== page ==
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Thomas P. Charlock and V. Ramanathan

1408 .JOURNAL OF THE ATMOSPHERIC SCIENCES Vo~..42, No. 13The Aibedo Field and Cloud Radiative Forcing Produced by a General Circulation with Internally Generated Cloud Optics THOIVIAS P. CHAR.LOCK AND V. ~JuMANATHAN* Atmospheric Sciences Division. NASA Langle~ Research Center, Hampton, VA (Manuscript received 24 September 1984, in final form 19 February 1985

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C. W. Fairall, Taneil Uttal, Duane Hazen, Jeffrey Hare, Meghan F. Cronin, Nicholas Bond, and Dana E. Veron

). This paper complements two recent papers featuring analysis of the TAO buoy observations along 95° and 110°W: studies of the annual cycle of cloud radiative forcing at the surface ( Cronin et al. 2006a ) and the annual cycle of sensible and latent heat fluxes ( Cronin et al. 2006b ). The first paper found disagreements as large as 100 W m −2 between buoy radiative flux observations and NWP reanalysis values; the second paper found disagreements of the same order for latent heat flux. The

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Matthew D. Shupe and Janet M. Intrieri

( Minnett 1999 ; Curry et al. 1996 ). The balance of these SW and LW effects is referred to as cloud radiative forcing (CF), with positive CF indicating that clouds warm the surface relative to clear skies, and negative CF indicating that clouds cool the surface. Using surface-based measurements, Intrieri et al. (2002a) showed that over the permanent ice pack in the western Arctic basin, clouds warm the surface through most of the year except for a short period in midsummer when their albedo effect

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Richard P. Allan, A. Slingo, and M. A. Ringer

(SW), and net (NET) cloud radiative forcing (CF) diagnostic and the ratio, N = −SWCF/LWCF. For definitions and background, see Cess et al. (2001) . As noted by Kiehl and Ramanathan (1990) , over regions of deep tropical convection the values of LW and SW CF are large and similar in magnitude although they have opposing signs, so that NET CF is approximately zero and N ∼ 1. Kiehl (1994) argued that this near cancellation is caused by deep, optically thick clouds with tops located near the

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Steve Vavrus

1. Introduction Arctic clouds exert a large influence on the surface radiation budget, reducing wintertime cooling of the surface by 40–50 W m −2 and summertime surface heating by 20–30 W m −2 ( Curry et al. 1996 ). The net effect of Arctic clouds during the course of the year is a warming of the surface except for a period during summer, but the precise nature of the cloud radiative forcing is a complicated function of cloud fraction, height, thickness, and water content ( Curry and Ebert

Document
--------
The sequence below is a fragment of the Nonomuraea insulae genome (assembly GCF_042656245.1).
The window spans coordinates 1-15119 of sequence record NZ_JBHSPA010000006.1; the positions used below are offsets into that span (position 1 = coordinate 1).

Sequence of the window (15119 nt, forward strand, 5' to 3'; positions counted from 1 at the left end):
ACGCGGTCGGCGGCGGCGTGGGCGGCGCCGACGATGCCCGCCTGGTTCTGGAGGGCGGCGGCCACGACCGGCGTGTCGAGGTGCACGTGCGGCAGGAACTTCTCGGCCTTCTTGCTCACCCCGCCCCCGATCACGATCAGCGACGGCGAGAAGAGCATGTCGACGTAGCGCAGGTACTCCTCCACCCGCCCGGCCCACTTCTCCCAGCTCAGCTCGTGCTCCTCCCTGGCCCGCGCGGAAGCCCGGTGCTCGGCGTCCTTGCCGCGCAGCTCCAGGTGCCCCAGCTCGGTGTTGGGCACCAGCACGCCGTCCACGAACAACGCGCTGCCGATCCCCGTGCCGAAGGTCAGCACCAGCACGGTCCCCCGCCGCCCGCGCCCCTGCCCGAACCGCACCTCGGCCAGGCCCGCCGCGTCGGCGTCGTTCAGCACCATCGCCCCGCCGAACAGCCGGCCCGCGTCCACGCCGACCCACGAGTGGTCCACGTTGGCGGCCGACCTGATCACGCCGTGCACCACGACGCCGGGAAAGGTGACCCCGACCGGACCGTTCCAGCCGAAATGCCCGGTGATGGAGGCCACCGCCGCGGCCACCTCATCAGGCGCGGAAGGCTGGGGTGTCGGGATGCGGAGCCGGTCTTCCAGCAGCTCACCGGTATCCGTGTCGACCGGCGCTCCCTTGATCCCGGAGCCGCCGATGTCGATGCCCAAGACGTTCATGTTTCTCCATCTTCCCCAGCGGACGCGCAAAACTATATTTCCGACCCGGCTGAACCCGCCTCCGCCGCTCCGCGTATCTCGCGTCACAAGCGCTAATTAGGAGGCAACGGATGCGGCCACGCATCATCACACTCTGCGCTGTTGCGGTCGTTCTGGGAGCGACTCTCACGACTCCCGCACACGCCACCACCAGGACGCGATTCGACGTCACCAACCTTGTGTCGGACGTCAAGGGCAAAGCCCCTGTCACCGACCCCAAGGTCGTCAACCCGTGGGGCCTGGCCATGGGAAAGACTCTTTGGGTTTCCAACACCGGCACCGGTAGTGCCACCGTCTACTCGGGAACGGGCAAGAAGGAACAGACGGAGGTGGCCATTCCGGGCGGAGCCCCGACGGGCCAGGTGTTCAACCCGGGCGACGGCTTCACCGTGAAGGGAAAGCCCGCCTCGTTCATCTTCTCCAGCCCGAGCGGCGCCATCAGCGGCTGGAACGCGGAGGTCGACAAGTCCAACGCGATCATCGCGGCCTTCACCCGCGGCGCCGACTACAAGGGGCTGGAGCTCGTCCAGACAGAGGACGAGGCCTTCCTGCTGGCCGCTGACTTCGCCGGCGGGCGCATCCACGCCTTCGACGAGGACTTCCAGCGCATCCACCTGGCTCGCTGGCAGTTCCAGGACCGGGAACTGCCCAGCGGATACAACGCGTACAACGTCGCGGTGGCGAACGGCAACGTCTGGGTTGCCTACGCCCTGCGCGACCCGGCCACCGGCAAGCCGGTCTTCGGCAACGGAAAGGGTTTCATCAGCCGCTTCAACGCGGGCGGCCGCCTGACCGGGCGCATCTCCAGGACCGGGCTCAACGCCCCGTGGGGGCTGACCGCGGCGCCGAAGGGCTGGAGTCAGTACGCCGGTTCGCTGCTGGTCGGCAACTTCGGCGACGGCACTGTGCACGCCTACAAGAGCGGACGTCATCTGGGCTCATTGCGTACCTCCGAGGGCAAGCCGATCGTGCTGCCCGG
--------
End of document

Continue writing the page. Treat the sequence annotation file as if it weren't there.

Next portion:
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S. Garimella, D. A. Rothenberg, M. J. Wolf, C. Wang, and D. J. Cziczo

to be that of effective mineral dusts: S ice = 1.1 ( Hoose et al. 2008 ). The onset of immersion freezing is at water saturation ( Pruppacher and Klett 1997 ). As noted in the text, reported CFDC data more closely resemble (b) than (a) ( Garimella et al. 2016 ; DeMott et al. 2015 ). Here, we consider the effect of this bias on simulated cloud radiative forcing using the National Center for Atmospheric Research Community Earth System Model, version 1.2.2, with the Community Atmosphere Model

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M. H. Zhang, R. D. Cess, and S. C. Xie

1374 JOURNAL OF CLIMATE VOLUME 9Relationship between Cloud Radiative Forcing and Sea Surface Temperatures over the Entire Tropical Oceans 'M. H. ZH~O, R. D. CEss, AND S. C. XIEInstitute for Terrestrial and Planetary Atmospheres, State Univers!ty of New York at Stony Brook, Stony Brook, New York(Manuscript received 23 May 1995, in final form 27 November

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Xiquan Dong, Baike Xi, and Patrick Minnis

properties such as cloud amount, height, and microphysical/optical features ( Wielicki et al. 1998 ; Curry et al. 2000 ; Houghton et al. 2001 ). Characterizing cloud effects on the surface radiation budget is a critical component for understanding the current climate and an important step toward simulating potential climate change. Cloud radiative forcing (CRF; W m −2 ), the change in the net radiation budget due to clouds ( Ramanathan et al. 1989 ), represents the bulk effects of clouds on the

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Xiquan Dong and Gerald G. Mace

validating satellite retrievals using data collected at Barrow, we have compiled a 5-month record of single-layer and overcast low-level stratus cloud macrophysical, microphysical, and radiative properties, as well as surface radiation budget and cloud radiative forcing using data collected at the ARM NSA site near Barrow, Alaska, from May to September 2000 (referred to collectively as the summer 2000 results). During this period, the liquid-phase and liquid dominant mixed-phase low-level Arctic stratus

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Axel J. Schweiger and Jeffrey R. Key

948 JOURNAL OF APPLIED METEOROLOGY VOLUME33Arctic Ocean Radiative Fluxes and Cloud Forcing Estimated from the ISCCP C2 Cloud Dataset, 1983-1990 AXEL J. $CHWEIGERPolar Science Center, Applied Physics Laboratory, University of Washington, Seattle, Washington JEFFREY R. K~YCooperative Institute for Research in Environmental Sciences, Division of Cryospheric

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